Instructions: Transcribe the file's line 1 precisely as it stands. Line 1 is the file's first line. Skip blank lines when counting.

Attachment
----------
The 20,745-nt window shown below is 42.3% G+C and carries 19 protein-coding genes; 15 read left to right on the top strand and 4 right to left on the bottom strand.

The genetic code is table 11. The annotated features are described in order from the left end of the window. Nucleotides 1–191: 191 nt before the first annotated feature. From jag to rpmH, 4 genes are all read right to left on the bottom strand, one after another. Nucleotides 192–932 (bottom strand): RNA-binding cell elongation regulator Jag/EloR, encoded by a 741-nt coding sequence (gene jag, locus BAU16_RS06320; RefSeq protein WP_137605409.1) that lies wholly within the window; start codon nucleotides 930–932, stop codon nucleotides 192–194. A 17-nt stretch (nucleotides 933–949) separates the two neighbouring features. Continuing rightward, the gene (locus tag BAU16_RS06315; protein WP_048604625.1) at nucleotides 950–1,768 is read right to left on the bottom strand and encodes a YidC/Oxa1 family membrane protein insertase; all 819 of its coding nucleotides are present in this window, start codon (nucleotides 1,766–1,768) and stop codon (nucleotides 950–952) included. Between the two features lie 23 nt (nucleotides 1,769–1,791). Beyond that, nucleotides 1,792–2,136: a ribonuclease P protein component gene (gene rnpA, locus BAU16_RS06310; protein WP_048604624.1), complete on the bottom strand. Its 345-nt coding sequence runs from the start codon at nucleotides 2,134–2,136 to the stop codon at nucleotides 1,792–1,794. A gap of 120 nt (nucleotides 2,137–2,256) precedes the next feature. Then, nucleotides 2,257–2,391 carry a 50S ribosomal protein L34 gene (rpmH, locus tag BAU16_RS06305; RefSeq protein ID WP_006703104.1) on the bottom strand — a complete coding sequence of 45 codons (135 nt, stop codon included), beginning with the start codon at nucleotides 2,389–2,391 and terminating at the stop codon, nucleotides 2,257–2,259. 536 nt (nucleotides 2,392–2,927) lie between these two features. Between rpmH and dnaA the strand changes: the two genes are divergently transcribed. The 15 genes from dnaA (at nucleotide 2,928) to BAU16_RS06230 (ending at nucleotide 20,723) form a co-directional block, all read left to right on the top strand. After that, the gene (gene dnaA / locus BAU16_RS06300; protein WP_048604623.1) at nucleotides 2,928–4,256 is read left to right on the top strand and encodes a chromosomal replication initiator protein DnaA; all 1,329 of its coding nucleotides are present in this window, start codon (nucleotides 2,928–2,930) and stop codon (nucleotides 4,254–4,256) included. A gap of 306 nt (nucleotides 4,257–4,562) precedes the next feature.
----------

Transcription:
The 20,745-nt window shown below is 42.3% G+C and carries 19 protein-coding genes; 15 read left to right on the top strand and 4 right to left on the bottom strand.